The relationship of symptoms and psychological factors to delay in seeking medical care for breast symptoms

Prev Med. 2003 Mar;36(3):374-8. doi: 10.1016/s0091-7435(02)00053-1.


Background: The psychological processes involved in the delay between noticing breast symptoms and seeking medical care are not well understood.

Methods: We evaluated 85 women referred to a specialist breast clinic prior to their clinic appointment. We assessed the relationship between delay and the type of breast symptom, immediate emotional response to the symptom, perceived risk of breast cancer, fear of breast cancer treatment, and disclosure of the breast symptom to others.

Results: Delay was unrelated to demographic factors but was related to the type of breast symptom; women who had a breast lump waited a significantly shorter time period before visiting the doctor than those without a breast lump. Initial symptom distress on the discovery of the breast symptom was also significantly related to delay. Knowledge of a friend or family member with breast cancer, perceived risk of breast cancer and fear of breast cancer treatment, and disclosure of the symptom to a partner or other person were all unrelated to delay.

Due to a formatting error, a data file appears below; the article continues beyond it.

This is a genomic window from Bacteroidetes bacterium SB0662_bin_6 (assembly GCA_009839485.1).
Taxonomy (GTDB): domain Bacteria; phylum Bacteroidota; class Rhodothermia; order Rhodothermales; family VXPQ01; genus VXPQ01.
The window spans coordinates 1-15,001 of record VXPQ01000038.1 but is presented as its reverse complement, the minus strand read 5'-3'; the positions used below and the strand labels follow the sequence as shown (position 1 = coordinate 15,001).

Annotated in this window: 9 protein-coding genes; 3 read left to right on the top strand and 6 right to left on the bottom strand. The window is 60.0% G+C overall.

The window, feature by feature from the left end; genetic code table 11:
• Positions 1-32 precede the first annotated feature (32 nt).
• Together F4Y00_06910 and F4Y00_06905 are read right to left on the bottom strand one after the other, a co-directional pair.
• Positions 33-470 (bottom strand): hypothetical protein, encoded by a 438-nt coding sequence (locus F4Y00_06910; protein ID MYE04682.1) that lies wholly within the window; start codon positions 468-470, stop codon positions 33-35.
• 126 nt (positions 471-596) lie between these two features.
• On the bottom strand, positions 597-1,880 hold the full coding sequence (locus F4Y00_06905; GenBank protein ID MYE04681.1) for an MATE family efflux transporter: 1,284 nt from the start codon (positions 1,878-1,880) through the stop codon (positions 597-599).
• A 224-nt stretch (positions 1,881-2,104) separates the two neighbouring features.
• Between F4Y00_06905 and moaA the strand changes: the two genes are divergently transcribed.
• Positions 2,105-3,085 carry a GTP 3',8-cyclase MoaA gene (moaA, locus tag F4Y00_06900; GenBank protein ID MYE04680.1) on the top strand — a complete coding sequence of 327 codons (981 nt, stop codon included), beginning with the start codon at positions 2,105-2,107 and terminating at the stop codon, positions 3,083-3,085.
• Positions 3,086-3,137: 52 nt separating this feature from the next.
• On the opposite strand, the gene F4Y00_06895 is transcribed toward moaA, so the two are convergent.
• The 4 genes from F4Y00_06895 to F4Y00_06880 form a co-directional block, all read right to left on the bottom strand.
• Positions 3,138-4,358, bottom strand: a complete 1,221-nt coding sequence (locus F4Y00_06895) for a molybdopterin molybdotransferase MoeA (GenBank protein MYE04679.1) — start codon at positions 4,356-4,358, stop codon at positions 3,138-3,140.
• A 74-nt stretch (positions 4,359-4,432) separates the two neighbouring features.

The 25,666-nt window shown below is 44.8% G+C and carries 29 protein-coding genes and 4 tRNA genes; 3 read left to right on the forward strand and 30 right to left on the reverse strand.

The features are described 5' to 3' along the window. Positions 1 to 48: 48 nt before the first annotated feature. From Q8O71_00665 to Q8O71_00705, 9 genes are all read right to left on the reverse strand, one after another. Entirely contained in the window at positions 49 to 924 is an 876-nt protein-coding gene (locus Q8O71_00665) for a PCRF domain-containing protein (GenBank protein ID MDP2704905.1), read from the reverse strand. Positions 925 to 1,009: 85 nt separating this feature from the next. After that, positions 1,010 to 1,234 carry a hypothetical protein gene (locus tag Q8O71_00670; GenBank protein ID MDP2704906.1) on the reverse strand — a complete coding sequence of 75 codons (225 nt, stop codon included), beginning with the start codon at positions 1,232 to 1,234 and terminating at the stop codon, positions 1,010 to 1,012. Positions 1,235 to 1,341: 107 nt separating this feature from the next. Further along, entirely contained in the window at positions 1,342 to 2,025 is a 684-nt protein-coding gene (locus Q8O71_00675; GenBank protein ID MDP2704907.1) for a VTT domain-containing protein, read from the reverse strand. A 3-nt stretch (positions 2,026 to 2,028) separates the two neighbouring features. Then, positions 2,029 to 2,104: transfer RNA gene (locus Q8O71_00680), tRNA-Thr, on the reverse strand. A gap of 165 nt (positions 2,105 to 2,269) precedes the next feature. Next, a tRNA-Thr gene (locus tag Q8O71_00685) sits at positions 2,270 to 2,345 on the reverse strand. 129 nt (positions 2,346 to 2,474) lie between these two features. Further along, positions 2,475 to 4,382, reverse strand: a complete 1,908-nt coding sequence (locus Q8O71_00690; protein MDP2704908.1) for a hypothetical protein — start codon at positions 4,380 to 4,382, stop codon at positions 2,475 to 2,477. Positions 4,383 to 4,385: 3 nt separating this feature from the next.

Conclusions: The results show the importance of the type of symptom and initial emotional distress in delay and highlight the importance of widening public perceptions of breast symptoms other than breast lumps in order to reduce delay times.

Publication types

  • Comparative Study

MeSH terms

  • Adaptation, Psychological
  • Adult
  • Aged
  • Attitude to Health
  • Breast Neoplasms / diagnosis*
  • Breast Neoplasms / psychology*
  • Breast Neoplasms / therapy
  • Breast Self-Examination
  • Cohort Studies
  • Female
  • Health Behavior
  • Humans
  • Middle Aged
  • New Zealand
  • Patient Acceptance of Health Care / psychology*
  • Probability
  • Risk Factors
  • Self Concept
  • Time Factors